Foreign fighters bolster Taliban
Afghans warn they are more violent
GARDEZ, Afghanistan - Afghan police officers working a highway checkpoint near here noticed something odd recently about a passenger in a red pickup truck. Though covered head to toe in a burqa, the traditional veil worn by Afghan women, she was unusually tall. When the police asked her questions, she refused to answer.
When the veil was eventually removed, the police found not a woman, but Andre Vladimirovich Bataloff, a 27-year-old man from Siberia with a flowing red beard, pasty skin, and piercing blue eyes. Inside the truck was 1,000 pounds of explosives.
Afghan and American officials say Bataloff intended to be a suicide bomber, one of several hundred foreign militants who have gravitated to the region to fight alongside the Taliban this year - the largest influx since 2001.
The foreign fighters are not only bolstering the ranks of the insurgency.
They are more violent, uncontrollable and extreme than their locally bred allies, officials on both sides of the Afghan-Pakistan border warn.
They are also helping change the face of the Taliban from a movement of hardline Afghan religious students into a loose network that now includes a growing number of foreign militants as well as disgruntled Afghans and drug traffickers.
Foreign fighters are coming from Pakistan, Uzbekistan, Chechnya, various Arab countries, and perhaps also Turkey and western China, Afghan and American officials say.
Their growing numbers point to the worsening problem of lawlessness in Pakistan's tribal areas, which they use as a base to train alongside Al Qaeda militants who have carried out terrorist attacks in Afghanistan, Pakistan, and Europe, according to Western diplomats.
"We've seen an unprecedented level of reports of foreign-fighter involvement," said Major General Bernard S. Champoux, deputy commander for security of the NATO-led International Security Assistance Force. "They'll threaten people if they don't provide meals and support."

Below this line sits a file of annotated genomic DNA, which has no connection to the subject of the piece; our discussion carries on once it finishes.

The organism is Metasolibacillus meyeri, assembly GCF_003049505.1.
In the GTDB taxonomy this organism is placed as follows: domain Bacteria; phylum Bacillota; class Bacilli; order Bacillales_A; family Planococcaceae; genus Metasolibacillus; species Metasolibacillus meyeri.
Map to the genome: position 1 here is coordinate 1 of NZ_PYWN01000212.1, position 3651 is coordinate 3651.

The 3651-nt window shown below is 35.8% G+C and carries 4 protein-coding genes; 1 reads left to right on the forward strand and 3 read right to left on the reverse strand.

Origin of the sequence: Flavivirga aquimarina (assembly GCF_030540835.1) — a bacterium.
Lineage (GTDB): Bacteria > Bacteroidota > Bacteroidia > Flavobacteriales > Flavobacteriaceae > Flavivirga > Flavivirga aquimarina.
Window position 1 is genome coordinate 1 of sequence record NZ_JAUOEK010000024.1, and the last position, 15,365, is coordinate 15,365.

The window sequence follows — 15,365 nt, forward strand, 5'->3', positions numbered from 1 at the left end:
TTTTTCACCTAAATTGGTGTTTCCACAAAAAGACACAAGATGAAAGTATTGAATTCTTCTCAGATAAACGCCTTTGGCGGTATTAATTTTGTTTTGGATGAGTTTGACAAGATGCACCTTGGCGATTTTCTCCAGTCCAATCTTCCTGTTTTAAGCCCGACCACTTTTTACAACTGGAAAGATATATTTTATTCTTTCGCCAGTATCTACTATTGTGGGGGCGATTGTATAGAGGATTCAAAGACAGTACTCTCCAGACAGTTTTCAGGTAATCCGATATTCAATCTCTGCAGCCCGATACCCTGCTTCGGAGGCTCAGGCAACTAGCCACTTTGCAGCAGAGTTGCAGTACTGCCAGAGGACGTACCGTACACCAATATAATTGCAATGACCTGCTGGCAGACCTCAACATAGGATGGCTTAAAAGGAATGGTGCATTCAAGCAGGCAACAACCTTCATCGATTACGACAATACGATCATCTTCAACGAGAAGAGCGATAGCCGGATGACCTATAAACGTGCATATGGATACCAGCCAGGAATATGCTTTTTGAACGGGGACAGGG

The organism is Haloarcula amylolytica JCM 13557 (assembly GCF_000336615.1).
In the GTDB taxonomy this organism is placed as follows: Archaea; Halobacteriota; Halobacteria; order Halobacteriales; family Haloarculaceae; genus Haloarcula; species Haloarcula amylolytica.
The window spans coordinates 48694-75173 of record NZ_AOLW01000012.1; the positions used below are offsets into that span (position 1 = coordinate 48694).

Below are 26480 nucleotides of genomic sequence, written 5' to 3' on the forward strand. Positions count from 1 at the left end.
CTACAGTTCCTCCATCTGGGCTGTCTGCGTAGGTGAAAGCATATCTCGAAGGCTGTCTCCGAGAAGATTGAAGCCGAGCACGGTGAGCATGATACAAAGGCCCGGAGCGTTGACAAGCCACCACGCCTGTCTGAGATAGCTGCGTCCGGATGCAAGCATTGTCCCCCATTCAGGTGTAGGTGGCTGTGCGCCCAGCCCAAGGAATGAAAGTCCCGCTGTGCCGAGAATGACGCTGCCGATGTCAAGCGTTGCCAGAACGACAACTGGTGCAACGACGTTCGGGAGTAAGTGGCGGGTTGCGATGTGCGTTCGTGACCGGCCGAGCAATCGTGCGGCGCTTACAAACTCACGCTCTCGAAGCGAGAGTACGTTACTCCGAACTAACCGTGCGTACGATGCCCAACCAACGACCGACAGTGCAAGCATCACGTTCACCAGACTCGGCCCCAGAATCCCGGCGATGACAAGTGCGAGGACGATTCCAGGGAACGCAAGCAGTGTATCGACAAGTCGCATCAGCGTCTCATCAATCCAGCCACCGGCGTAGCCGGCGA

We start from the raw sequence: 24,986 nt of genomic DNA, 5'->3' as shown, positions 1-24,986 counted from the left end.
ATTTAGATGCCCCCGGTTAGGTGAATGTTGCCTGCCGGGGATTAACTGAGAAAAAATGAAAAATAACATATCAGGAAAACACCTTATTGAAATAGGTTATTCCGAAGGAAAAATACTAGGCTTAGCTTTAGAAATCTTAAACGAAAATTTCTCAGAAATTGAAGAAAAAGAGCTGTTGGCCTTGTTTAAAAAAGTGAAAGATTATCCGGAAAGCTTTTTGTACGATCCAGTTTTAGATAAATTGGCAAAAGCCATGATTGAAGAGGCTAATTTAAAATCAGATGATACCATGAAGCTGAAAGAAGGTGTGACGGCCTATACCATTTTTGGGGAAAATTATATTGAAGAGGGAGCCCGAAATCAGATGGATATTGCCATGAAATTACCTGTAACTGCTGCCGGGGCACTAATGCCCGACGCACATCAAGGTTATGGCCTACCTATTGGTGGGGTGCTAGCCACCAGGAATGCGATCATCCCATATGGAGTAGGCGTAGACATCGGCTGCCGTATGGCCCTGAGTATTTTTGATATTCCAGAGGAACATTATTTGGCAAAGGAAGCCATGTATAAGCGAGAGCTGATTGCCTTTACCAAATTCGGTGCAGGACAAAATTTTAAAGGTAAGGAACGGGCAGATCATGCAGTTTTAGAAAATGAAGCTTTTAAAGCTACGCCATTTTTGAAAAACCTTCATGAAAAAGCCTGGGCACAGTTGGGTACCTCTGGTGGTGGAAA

In interviews in southern and eastern Afghanistan, local officials and village elders also reported seeing more foreigners fighting alongside the Taliban than in any year since the American-led invasion in 2001.
In Afghanistan, the foreigners serve as midlevel commanders, and train and finance local fighters, according to Western analysts.
In Pakistan's tribal areas, they train suicide bombers, create roadside-bomb factories and have doubled the number of high-quality Taliban fund-raising and recruiting videos posted online.
Gauging the exact number of Taliban and foreign fighters in Afghanistan is difficult, Western officials and analysts say.
At any given time, the Taliban can field up to 10,000 fighters, they said, but only 2,000 to 3,000 are highly motivated, full-time insurgents.
The rest are part-time fighters, young Afghan men who have been alienated by government corruption, are angry at civilian deaths caused by American bombing raids, or are simply in search of cash, they said.
Five percent to 10 percent of full-time insurgents - roughly 100 to 300 combatants - are believed to be foreigners.
Western diplomats say recent offers from the Afghan president, Hamid Karzai, to negotiate with the Taliban are an effort to split local Taliban moderates and Afghans who might be brought back into the fold from the foreign extremists.
But that effort may face an increasing challenge as foreigners replace dozens of midlevel and senior Taliban who, according to Western officials, have been killed by NATO and American forces.
At the same time, Western officials said that the reliance on foreigners showed that the Taliban is running out of midlevel Afghan commanders.
"That's a sure-fire sign of desperation," Champoux said.
Seth Jones, an analyst with the Rand Corp., was less sanguine, however, calling the arrival of more foreigners a dangerous development.
The tactics the foreigners have introduced, he said, are increasing Afghan and Western casualty rates.